Currently, there are 48 Republicans voted into the Senate compared to 46 Democrats, as projected by the Associated Press.  

The Biden Administration’s actions could also be challenged by the republican-packed Supreme Court. Amy Coney Barrett’s appointment meant a 6-3 Republican majority following Ruth Bader Ginsburg’s death. 

In Texas

Voter turnout has never been anything to brag about in Texas. 

It wasn’t until the 2018 highly contested U.S. Senate race between Sen. Ted Cruz, R-Texas, and former Congressman Beto O’Rourke, that voters were more inspired to vote.  

This year, even more Texan voters turned out. In early voting alone, at least 9.7 million Texans cast their ballots, the Texas Tribune said — that’s almost a million more compared to 2016, in which 8.96 million ballots were cast, according to the Texas Secretary of State’s website. 

The contested Senate seat went to Sen. John Cornyn, R-Texas, marking his fourth term in the Senate. 

His opponent, Mary Jennings (MJ) Hegar, D-Texas, targeted Cornyn for his opposition to the Affordable Care Act. 

Sen. Cornyn won with 5.9 million votes, while Hegar received 4.8 million.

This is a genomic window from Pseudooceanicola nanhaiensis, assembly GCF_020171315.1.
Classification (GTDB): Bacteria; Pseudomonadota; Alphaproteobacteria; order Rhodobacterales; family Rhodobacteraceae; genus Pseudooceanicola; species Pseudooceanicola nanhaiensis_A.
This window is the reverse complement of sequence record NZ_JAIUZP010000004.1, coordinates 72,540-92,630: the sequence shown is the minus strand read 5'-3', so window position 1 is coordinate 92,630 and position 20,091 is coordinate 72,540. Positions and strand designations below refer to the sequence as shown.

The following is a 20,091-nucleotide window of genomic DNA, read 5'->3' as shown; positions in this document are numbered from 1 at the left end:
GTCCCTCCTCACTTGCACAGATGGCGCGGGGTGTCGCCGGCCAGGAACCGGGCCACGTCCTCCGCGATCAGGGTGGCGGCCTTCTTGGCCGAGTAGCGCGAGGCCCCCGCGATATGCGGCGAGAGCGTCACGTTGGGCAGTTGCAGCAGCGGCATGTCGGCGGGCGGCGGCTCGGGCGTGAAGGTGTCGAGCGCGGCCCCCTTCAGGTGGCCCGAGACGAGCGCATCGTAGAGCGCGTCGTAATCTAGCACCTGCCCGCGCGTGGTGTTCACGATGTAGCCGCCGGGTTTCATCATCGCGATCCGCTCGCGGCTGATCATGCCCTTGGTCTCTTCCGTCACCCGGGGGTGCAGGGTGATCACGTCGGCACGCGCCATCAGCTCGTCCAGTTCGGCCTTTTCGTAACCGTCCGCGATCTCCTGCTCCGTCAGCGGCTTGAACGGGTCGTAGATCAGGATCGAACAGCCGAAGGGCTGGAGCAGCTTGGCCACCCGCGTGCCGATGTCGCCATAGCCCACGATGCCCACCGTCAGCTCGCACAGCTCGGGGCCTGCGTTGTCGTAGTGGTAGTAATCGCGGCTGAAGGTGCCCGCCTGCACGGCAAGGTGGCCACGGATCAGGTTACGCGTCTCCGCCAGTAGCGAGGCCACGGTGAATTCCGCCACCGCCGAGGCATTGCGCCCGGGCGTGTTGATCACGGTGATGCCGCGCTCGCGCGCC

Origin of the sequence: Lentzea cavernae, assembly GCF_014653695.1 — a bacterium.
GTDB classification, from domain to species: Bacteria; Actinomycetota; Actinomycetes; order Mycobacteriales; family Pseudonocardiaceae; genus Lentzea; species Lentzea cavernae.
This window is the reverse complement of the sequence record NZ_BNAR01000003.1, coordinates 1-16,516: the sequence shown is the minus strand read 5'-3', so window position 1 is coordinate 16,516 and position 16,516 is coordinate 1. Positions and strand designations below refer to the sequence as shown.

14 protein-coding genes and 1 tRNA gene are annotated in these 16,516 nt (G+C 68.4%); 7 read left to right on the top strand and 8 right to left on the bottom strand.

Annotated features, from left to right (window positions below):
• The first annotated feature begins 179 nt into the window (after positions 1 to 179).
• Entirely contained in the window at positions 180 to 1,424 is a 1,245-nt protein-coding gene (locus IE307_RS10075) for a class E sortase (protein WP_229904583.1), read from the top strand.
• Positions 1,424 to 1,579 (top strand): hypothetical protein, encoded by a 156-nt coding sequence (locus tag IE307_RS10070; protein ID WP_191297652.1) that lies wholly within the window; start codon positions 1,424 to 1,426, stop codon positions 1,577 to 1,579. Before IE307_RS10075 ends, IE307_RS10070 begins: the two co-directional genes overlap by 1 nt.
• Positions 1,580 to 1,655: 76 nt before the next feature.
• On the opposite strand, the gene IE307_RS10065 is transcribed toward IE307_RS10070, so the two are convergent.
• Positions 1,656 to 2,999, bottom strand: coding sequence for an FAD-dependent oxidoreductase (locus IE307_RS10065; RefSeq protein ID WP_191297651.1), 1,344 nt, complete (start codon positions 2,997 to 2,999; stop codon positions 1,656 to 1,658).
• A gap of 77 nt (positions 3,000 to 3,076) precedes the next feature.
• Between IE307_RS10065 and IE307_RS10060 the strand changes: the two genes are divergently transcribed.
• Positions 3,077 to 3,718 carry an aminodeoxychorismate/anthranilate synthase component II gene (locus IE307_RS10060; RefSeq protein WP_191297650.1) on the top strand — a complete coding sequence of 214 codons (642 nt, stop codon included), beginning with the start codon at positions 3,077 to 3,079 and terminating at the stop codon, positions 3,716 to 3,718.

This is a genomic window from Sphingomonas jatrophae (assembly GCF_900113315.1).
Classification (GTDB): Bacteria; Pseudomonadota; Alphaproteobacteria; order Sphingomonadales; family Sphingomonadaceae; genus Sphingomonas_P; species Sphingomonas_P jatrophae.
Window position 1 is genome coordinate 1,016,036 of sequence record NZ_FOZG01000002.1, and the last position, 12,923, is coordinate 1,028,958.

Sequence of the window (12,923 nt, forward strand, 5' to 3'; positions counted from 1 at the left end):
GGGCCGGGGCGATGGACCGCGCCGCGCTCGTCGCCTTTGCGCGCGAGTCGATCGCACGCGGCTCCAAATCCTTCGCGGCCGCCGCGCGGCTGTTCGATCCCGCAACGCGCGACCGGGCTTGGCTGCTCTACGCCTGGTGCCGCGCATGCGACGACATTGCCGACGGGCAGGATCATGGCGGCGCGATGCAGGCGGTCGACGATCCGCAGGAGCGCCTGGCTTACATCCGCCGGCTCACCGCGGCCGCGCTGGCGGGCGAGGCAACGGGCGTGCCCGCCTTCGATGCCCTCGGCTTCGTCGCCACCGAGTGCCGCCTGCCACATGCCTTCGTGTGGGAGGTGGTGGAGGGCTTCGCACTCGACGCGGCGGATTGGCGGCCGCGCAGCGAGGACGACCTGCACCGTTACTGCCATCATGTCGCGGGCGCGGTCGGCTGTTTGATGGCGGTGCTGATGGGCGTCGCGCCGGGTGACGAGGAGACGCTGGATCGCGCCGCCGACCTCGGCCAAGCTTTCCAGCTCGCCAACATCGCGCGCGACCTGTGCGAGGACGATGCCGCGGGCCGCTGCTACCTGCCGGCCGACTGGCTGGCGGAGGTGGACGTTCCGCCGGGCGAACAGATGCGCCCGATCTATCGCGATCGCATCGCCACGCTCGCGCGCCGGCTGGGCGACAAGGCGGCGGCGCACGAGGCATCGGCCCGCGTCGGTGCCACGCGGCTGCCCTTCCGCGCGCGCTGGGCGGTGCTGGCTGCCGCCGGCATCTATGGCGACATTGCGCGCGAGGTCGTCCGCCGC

I never expected for Texas to flip blue. From 1872 though 1976, Texas was Democratic, but that changed in 1980 when it flipped red. Texas has stayed red ever since and chances are, it will stay like that for years to come. 

In El Paso

The  Covid-19 pandemic has taken a huge toll on El Paso’s community, making it the focus of national media attention as a hopeless hot spot.  

During the month of September, El Paso was ranked second nationally in Covid-19 cases per 1,000 people and the infection numbers continue to rise — 1,919 new cases were reported Sunday alone.

Perhaps the most striking observation of the 2020 election is that Biden didn’t win El Paso County by a larger margin than former presidential candidate Hillary Clinton. In fact, that margin was smaller. According to NBC News, Clinton won El Paso County in 2016 with a margin of about 43.2%. In 2020, Biden won the county by 34.3%, which a loss of almost 10 percentage points from 2016. But fret not, El Paso County is still reliably blue.

After Mayor Dee Margo’s nonchalant approach to Covid-19, it’s no surprise Leeser took most of the vote and led the race with a large gap. His name alone is enough to give him the recognition around El Paso, especially since he was the mayor prior to Margo. 

Leeser obtained 42% of the vote and Margo 25%. Since neither Leeser nor Margo reached 50% of votes, there will be a runoff.  

Still, Leeser may not be ambitious enough to take on the mayor’s role.  

The circumstances are too different now than when he last served as mayor from 2013 to 2017. 

In a voter’s guide compiled by El Paso Matters, Leeser was asked what changes in approach to the Covid-19 pandemic he would make.